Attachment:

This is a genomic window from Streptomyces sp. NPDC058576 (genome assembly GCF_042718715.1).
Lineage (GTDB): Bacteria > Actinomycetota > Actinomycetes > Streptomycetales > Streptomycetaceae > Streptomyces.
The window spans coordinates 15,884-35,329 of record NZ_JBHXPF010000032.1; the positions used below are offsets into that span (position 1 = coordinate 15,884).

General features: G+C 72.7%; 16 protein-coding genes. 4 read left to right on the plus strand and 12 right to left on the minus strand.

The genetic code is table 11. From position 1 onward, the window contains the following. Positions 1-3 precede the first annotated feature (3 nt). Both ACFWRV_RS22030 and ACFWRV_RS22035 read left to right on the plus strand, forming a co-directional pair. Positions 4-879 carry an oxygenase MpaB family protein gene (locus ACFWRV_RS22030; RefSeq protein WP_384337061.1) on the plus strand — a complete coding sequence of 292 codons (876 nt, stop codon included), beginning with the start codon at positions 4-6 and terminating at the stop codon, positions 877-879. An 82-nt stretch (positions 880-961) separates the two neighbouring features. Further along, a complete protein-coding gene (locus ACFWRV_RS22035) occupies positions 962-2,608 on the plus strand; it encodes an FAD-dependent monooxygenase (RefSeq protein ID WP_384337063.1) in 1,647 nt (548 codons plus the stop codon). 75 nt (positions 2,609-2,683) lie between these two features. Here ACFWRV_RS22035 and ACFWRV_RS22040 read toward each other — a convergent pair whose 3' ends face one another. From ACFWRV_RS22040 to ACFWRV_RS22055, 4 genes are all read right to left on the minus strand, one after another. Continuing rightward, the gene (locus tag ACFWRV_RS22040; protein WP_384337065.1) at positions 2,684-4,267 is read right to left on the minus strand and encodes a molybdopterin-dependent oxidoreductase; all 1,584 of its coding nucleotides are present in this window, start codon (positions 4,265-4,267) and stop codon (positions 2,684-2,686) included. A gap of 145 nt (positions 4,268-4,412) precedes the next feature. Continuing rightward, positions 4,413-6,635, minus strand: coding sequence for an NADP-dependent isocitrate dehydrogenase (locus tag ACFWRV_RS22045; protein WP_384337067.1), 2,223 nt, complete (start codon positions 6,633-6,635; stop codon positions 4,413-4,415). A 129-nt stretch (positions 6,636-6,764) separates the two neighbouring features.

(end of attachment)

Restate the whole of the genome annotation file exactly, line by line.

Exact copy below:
This is a genomic window from Streptomyces sp. NPDC058576 (genome assembly GCF_042718715.1).
Lineage (GTDB): Bacteria > Actinomycetota > Actinomycetes > Streptomycetales > Streptomycetaceae > Streptomyces.
The window spans coordinates 15,884-35,329 of record NZ_JBHXPF010000032.1; the positions used below are offsets into that span (position 1 = coordinate 15,884).

General features: G+C 72.7%; 16 protein-coding genes. 4 read left to right on the plus strand and 12 right to left on the minus strand.

The genetic code is table 11. From position 1 onward, the window contains the following. Positions 1-3 precede the first annotated feature (3 nt). Both ACFWRV_RS22030 and ACFWRV_RS22035 read left to right on the plus strand, forming a co-directional pair. Positions 4-879 carry an oxygenase MpaB family protein gene (locus ACFWRV_RS22030; RefSeq protein WP_384337061.1) on the plus strand — a complete coding sequence of 292 codons (876 nt, stop codon included), beginning with the start codon at positions 4-6 and terminating at the stop codon, positions 877-879. An 82-nt stretch (positions 880-961) separates the two neighbouring features. Further along, a complete protein-coding gene (locus ACFWRV_RS22035) occupies positions 962-2,608 on the plus strand; it encodes an FAD-dependent monooxygenase (RefSeq protein ID WP_384337063.1) in 1,647 nt (548 codons plus the stop codon). 75 nt (positions 2,609-2,683) lie between these two features. Here ACFWRV_RS22035 and ACFWRV_RS22040 read toward each other — a convergent pair whose 3' ends face one another. From ACFWRV_RS22040 to ACFWRV_RS22055, 4 genes are all read right to left on the minus strand, one after another. Continuing rightward, the gene (locus tag ACFWRV_RS22040; protein WP_384337065.1) at positions 2,684-4,267 is read right to left on the minus strand and encodes a molybdopterin-dependent oxidoreductase; all 1,584 of its coding nucleotides are present in this window, start codon (positions 4,265-4,267) and stop codon (positions 2,684-2,686) included. A gap of 145 nt (positions 4,268-4,412) precedes the next feature. Continuing rightward, positions 4,413-6,635, minus strand: coding sequence for an NADP-dependent isocitrate dehydrogenase (locus tag ACFWRV_RS22045; protein WP_384337067.1), 2,223 nt, complete (start codon positions 6,633-6,635; stop codon positions 4,413-4,415). A 129-nt stretch (positions 6,636-6,764) separates the two neighbouring features.